Catherine Cramer and Stephen Uzzo of the NY Hall of Science demonstrate Mindrider, an EEG-reading bike helmet that displays brain activity on a LED display. The data is geo-tagged so cyclists can correlate brain activity with geographical location. Cramer and Uzzo will test out the helmet on various makers throughout the fair.
Arlene Ducao from the MIT Media lab developed the prototype the Mindrider. She is a creative technologist with a background in computer science, the arts, and a touch of engineering. Much of her work is inspired by the natural sciences and the environment. Arlene and her business partner Ilias Koen are Co-Principals at The DuKode Studio in Brooklyn. “I’m really excited to develop [Mindrider] further into a public product,” says Arlene. “2013 marks the third time I’ll have presented at NYC Maker Faire. I always find them fun and engaging to all kinds of audiences, and my mind is always overflowing with ideas when I leave.”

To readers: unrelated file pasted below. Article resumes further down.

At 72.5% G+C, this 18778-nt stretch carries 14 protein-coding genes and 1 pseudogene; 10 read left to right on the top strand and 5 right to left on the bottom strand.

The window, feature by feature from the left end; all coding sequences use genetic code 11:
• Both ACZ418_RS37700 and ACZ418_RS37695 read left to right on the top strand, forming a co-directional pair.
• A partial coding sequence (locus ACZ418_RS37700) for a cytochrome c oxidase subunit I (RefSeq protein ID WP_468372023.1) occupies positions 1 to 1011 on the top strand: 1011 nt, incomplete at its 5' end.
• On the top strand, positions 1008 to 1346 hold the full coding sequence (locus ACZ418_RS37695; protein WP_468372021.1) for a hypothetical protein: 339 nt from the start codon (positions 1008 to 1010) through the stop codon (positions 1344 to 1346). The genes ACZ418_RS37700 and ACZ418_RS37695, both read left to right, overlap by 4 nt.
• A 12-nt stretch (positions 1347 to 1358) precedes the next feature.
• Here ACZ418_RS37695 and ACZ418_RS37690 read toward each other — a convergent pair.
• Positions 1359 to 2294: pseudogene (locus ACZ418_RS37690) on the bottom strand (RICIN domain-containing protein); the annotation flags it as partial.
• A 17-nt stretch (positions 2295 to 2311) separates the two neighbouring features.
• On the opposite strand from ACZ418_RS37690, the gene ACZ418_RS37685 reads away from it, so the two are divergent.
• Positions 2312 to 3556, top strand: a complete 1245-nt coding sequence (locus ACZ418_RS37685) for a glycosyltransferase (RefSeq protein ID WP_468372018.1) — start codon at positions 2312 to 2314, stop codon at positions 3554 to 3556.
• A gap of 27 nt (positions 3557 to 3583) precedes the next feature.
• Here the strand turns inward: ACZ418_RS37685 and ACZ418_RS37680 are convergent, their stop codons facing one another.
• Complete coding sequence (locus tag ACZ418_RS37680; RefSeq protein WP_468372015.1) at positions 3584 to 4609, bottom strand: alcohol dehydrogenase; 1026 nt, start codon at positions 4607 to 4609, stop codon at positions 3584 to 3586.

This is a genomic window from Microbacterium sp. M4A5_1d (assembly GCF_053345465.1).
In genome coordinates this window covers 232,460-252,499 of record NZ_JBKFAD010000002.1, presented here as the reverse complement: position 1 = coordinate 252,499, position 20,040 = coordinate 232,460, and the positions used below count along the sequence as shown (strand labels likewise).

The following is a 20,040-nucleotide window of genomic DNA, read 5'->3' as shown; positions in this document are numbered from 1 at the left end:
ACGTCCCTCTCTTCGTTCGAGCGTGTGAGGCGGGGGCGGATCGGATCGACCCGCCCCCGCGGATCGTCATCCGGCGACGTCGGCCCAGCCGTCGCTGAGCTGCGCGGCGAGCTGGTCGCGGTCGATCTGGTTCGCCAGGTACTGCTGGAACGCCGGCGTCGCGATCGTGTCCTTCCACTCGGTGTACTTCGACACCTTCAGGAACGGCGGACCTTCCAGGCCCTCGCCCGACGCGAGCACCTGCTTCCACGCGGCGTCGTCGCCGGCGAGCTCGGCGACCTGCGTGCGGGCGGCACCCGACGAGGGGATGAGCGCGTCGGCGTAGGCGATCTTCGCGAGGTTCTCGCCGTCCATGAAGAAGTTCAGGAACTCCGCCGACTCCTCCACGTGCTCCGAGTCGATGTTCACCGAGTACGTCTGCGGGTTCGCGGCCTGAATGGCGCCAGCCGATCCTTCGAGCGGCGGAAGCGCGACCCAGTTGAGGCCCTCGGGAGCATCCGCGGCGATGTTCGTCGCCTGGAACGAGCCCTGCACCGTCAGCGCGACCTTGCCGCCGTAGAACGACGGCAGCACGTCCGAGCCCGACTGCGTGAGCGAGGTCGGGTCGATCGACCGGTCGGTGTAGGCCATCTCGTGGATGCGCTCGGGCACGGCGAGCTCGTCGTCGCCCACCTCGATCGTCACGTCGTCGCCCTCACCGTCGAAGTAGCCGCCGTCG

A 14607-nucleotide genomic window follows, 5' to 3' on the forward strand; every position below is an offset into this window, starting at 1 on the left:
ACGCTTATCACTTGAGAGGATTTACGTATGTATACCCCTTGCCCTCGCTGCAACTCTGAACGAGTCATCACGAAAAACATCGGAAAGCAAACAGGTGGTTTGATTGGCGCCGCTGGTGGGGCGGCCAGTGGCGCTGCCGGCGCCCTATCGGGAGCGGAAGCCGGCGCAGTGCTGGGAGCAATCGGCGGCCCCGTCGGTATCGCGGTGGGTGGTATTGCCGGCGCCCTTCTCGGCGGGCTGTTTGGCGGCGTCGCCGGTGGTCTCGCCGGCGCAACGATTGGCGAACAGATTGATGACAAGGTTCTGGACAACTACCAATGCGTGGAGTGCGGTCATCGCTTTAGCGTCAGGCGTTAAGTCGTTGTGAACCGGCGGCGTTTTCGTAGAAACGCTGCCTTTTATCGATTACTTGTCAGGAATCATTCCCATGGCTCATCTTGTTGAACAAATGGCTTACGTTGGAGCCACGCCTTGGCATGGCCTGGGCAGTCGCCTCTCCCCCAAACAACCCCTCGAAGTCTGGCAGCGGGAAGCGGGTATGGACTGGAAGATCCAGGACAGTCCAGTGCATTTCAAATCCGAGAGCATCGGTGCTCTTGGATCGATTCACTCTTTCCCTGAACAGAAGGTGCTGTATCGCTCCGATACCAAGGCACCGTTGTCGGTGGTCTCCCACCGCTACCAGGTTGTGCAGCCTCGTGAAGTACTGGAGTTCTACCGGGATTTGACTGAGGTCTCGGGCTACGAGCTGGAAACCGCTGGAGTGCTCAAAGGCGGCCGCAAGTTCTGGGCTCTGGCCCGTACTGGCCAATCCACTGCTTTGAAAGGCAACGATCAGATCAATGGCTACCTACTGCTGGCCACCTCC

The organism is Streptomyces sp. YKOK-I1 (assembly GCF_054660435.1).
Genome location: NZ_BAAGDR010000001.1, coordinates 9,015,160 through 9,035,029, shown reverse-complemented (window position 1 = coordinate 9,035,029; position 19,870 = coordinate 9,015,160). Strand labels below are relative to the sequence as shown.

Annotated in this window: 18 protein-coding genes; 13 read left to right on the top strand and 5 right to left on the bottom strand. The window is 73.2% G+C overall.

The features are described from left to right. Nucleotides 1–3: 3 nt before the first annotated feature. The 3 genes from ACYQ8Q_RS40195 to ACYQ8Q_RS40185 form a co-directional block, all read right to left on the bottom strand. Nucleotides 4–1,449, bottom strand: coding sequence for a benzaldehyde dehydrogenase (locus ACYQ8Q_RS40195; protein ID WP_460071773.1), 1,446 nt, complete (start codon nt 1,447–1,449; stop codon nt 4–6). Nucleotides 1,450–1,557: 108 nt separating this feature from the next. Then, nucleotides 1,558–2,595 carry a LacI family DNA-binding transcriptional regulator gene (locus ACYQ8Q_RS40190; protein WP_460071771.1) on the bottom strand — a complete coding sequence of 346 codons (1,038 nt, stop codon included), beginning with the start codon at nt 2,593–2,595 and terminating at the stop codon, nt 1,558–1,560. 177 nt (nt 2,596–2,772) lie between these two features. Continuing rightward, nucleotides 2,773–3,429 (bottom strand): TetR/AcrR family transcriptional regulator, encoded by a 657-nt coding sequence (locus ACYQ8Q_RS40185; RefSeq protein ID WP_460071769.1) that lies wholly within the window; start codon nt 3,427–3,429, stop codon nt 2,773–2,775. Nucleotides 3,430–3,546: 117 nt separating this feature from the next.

Catch the Mindrider presentation and see what the team learned from test subjects during the faire. The presentation is on Sunday at 4:00pm.
Binomica Labs Biohacking Projects
Nonprofit think tank Binomica will exhibit a selection of their DIY Bio projects including a biological circuit created by slime molds. They also demonstrate how to build your own plasmid system that can be sent in for synthesis, and will be giving away samples of physarum slime molds.
Binomica was founded by Sung won Lim, one of the original co-founders of NYC’s biotech hackerspace, Genspace. Sung is no stranger to World Maker Faire. He has participated in every single New York faire since the very beginning, working with the BioBus at two previous faires.
If you are curious about biohacking, be sure to stop by Binomica’s area. Be sure to get there quickly because they have a special prize for the first five visitors each day.
8 thoughts on “Seven Visions of Biohacking, Biosensing, and Biomimicry”
botanicus interacticus = fantasticus